1. Introduction
The issue of managing highlevel radioactive waste is emerging due to the saturation of domestic spent nuclear fuel storage capacity [1]. In February 2023, a briefing organized by the Ministry of Trade, Industry, and Energy revealed that 72,000 assemblies and 722,000 bundles of spent nuclear fuel are expected to be generated. The Hanbit Nuclear Power Plant storage facility is anticipated to reach saturation as early as 2030, followed by sequential saturation of the Hanul Nuclear Power Plant in 2031 and the Gori Nuclear Power Plant in 2032. These saturation points are attributed to the phenomena resulting from nuclear power plant construction and operational plans, as well as the increase in nuclear power utilization rates.
Consequently, there is a pressing need for the establishment of facilities for the disposal of highlevel radioactive waste. To address the concerns of residents regarding these facilities, proactive communication and swift enactment of the HighLevel Radioactive Waste Management Special Act are essential. However, even if these measures are promptly discussed, agreed upon, and legislated, a considerable amount of time will be required for site selection, disposal facility construction, and operation.
Therefore, it is inevitable to operate dry storage facilities temporarily to alleviate saturation. Dry storage facilities involve removing spent nuclear fuel from wet storage tanks and storing it aboveground. Accurate radiation measurement and analysis technologies are crucial to ensure the safe management, transportation, and storage of spent nuclear fuel [24]. The constituents of spent nuclear fuel include fertile materials, transuranium material, and fission products [5]. Particularly, gamma radiation can measure the burnup of spent nuclear fuel, with 137^{Cs} being dominantly influenced by this process [68].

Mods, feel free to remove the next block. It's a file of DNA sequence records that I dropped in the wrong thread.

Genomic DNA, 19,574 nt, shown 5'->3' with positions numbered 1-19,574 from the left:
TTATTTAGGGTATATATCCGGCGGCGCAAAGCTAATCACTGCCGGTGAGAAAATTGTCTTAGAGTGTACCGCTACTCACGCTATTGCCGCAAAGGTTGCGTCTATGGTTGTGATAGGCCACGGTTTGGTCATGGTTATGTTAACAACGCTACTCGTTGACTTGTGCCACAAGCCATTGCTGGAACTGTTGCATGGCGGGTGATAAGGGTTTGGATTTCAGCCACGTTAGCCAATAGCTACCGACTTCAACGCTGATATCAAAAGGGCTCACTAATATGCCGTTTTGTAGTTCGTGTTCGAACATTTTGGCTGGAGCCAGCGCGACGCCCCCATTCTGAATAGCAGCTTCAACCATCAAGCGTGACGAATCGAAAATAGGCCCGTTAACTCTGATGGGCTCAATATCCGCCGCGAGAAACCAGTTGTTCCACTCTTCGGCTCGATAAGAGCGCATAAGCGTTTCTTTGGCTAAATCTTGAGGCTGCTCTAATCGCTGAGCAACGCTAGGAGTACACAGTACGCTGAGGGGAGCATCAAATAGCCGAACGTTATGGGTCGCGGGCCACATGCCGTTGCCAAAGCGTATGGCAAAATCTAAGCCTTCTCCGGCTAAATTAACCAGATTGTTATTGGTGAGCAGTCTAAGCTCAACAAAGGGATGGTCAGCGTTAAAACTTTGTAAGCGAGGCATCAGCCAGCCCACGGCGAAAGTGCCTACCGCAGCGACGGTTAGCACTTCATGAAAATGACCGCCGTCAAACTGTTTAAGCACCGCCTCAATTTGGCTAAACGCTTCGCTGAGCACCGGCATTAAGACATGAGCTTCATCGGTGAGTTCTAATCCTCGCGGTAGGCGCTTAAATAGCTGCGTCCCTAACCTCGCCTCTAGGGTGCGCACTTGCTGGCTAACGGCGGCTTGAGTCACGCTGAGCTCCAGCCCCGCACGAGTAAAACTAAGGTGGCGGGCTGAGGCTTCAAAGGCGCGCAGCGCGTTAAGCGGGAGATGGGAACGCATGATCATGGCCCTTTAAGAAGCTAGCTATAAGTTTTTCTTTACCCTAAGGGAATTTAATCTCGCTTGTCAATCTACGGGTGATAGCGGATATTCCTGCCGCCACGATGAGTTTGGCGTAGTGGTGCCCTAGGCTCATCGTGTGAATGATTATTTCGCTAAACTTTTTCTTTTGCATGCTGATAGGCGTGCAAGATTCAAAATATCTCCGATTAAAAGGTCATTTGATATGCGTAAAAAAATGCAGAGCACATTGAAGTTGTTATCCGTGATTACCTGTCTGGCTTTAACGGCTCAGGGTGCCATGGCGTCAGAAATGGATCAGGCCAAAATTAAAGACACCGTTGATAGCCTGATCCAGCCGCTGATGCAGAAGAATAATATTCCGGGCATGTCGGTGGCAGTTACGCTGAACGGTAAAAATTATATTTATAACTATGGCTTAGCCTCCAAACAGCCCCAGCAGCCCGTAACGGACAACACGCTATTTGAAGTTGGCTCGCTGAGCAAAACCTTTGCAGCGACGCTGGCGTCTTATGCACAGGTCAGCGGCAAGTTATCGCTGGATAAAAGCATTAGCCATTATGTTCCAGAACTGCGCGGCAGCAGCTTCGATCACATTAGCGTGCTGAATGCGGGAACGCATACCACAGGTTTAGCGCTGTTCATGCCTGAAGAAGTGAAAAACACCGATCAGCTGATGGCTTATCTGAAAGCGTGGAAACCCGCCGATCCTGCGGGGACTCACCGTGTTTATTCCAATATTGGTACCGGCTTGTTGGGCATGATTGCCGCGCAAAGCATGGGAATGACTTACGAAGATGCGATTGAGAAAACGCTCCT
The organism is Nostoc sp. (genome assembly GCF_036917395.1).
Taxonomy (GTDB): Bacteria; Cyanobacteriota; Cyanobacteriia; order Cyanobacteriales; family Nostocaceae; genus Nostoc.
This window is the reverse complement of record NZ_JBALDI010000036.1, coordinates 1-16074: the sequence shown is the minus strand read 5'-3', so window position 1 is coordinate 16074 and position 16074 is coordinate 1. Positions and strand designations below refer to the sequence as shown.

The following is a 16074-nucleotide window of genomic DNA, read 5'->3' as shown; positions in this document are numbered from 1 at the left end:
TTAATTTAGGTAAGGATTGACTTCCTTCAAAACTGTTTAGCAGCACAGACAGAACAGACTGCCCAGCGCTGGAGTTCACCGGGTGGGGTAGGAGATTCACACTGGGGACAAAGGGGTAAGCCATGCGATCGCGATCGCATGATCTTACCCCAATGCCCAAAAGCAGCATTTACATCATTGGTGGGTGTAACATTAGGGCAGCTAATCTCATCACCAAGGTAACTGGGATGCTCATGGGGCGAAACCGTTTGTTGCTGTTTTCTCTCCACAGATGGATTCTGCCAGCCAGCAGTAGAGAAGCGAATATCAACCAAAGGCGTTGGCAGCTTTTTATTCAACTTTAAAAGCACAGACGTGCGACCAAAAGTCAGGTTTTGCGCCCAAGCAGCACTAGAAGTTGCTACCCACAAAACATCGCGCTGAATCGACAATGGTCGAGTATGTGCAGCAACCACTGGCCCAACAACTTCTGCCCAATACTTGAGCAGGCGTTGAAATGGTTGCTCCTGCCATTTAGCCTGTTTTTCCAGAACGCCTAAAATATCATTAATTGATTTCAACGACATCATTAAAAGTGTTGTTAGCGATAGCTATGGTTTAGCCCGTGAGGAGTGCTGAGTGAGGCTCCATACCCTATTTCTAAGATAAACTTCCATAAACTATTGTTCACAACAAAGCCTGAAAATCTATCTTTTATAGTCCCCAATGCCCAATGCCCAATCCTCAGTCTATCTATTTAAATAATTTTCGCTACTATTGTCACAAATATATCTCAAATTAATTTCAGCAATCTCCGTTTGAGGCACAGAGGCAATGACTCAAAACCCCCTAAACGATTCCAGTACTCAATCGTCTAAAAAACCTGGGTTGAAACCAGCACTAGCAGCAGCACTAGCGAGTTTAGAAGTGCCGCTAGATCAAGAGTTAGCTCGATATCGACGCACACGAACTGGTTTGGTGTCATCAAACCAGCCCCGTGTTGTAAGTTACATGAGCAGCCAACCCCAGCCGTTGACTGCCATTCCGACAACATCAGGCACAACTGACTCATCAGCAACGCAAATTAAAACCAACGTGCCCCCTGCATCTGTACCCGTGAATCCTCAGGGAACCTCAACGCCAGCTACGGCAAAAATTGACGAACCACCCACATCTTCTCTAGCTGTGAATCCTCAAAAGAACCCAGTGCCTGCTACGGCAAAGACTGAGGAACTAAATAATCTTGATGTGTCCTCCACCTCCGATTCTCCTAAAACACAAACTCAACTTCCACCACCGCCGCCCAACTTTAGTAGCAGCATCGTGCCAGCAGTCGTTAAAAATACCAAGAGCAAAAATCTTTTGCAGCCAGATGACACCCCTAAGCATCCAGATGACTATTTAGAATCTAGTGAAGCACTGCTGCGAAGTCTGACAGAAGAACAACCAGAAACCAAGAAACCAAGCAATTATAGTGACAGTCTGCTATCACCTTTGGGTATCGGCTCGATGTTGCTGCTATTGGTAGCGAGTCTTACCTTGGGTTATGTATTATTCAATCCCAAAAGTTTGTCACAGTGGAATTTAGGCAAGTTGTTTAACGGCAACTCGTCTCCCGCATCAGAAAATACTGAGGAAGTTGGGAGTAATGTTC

In this study, we confirmed the extent to which results from gamma radiation measurement experiments using CZT sensors could be reflected by simulating identical conditions on MCNP.
2. Materials and Methods
2.1 Selection of Gammaray Detector: CZT
A CZT (Cadmium Zinc Telluride) semiconductor detector was selected to measure the energy and dose of gamma rays generated in the fuel assembly. The device accepts gammarays in the direction of a CdZnTe single crystal.
Table 1
Detector sensitive volume  500 mm^{2}  



Performance (at operation temperature +22℃)  


Energy resolution (FWHM) at 662 keV line  For CZT/500  ≤ 30 keV 
For CZT/500S  ≤ 18 keV  


PeaktoCompton ratio at 662 keV line  For CZT/500  ≤ 2.3 
For CZT/500S  ≤ 4.0  


Bias voltage requirements  


Detector high voltage  ≤ 1,500 V  
Detector high voltage polarity  Positive  


Dimensions  


Diameter  23 mm  
Length (without connector)  33 mm  
Distance between the top plane of the housing cover and the sensitive surface  7 mm 
The CZT detection unit was selected based on the quasi hemispherical geometry of ‘CZT/500S (Ritec SIA)’. The CdZnTe single crystal receiving the signal is 10 × 10 × 5 mm, with a detection area of 500 mm^{3}, and operates at a drive voltage of 1,500 V or below. In subsequent actual experiments involving CZT, the detection unit’s single crystal will be simulated to concentrate gammarays towards it, with the device enclosed in lead shielding to minimize the impact from gammarays.
2.2 Comparison of Gammaray Measurement Experiment and MCNP Simulation